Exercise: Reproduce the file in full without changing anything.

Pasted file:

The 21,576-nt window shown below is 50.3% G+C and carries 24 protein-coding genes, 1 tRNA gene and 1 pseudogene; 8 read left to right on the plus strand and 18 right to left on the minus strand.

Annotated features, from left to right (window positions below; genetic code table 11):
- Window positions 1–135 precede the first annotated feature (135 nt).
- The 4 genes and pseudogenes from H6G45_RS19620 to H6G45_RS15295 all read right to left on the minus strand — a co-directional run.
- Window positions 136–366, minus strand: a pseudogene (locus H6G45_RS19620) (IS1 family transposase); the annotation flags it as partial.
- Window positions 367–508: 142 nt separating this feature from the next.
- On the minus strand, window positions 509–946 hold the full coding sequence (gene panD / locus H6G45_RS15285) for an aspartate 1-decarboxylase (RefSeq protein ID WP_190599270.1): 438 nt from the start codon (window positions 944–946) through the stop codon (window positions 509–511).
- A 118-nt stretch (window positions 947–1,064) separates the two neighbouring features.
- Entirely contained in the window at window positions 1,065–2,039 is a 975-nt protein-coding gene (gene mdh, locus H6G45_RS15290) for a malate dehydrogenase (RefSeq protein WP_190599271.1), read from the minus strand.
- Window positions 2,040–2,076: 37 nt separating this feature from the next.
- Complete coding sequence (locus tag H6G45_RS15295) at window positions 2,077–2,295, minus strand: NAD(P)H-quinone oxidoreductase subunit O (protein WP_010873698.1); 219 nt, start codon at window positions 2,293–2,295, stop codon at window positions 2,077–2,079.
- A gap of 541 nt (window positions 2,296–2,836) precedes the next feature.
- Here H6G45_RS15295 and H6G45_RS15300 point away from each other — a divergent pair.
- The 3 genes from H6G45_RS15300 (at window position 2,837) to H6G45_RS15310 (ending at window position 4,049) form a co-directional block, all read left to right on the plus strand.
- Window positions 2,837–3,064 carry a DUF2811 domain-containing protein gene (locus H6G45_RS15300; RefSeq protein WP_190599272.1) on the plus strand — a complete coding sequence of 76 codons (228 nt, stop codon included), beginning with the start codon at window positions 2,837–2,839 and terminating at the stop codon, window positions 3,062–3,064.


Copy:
The 21,576-nt window shown below is 50.3% G+C and carries 24 protein-coding genes, 1 tRNA gene and 1 pseudogene; 8 read left to right on the plus strand and 18 right to left on the minus strand.

Annotated features, from left to right (window positions below; genetic code table 11):
- Window positions 1–135 precede the first annotated feature (135 nt).
- The 4 genes and pseudogenes from H6G45_RS19620 to H6G45_RS15295 all read right to left on the minus strand — a co-directional run.
- Window positions 136–366, minus strand: a pseudogene (locus H6G45_RS19620) (IS1 family transposase); the annotation flags it as partial.
- Window positions 367–508: 142 nt separating this feature from the next.
- On the minus strand, window positions 509–946 hold the full coding sequence (gene panD / locus H6G45_RS15285) for an aspartate 1-decarboxylase (RefSeq protein ID WP_190599270.1): 438 nt from the start codon (window positions 944–946) through the stop codon (window positions 509–511).
- A 118-nt stretch (window positions 947–1,064) separates the two neighbouring features.
- Entirely contained in the window at window positions 1,065–2,039 is a 975-nt protein-coding gene (gene mdh, locus H6G45_RS15290) for a malate dehydrogenase (RefSeq protein WP_190599271.1), read from the minus strand.
- Window positions 2,040–2,076: 37 nt separating this feature from the next.
- Complete coding sequence (locus tag H6G45_RS15295) at window positions 2,077–2,295, minus strand: NAD(P)H-quinone oxidoreductase subunit O (protein WP_010873698.1); 219 nt, start codon at window positions 2,293–2,295, stop codon at window positions 2,077–2,079.
- A gap of 541 nt (window positions 2,296–2,836) precedes the next feature.
- Here H6G45_RS15295 and H6G45_RS15300 point away from each other — a divergent pair.
- The 3 genes from H6G45_RS15300 (at window position 2,837) to H6G45_RS15310 (ending at window position 4,049) form a co-directional block, all read left to right on the plus strand.
- Window positions 2,837–3,064 carry a DUF2811 domain-containing protein gene (locus H6G45_RS15300; RefSeq protein WP_190599272.1) on the plus strand — a complete coding sequence of 76 codons (228 nt, stop codon included), beginning with the start codon at window positions 2,837–2,839 and terminating at the stop codon, window positions 3,062–3,064.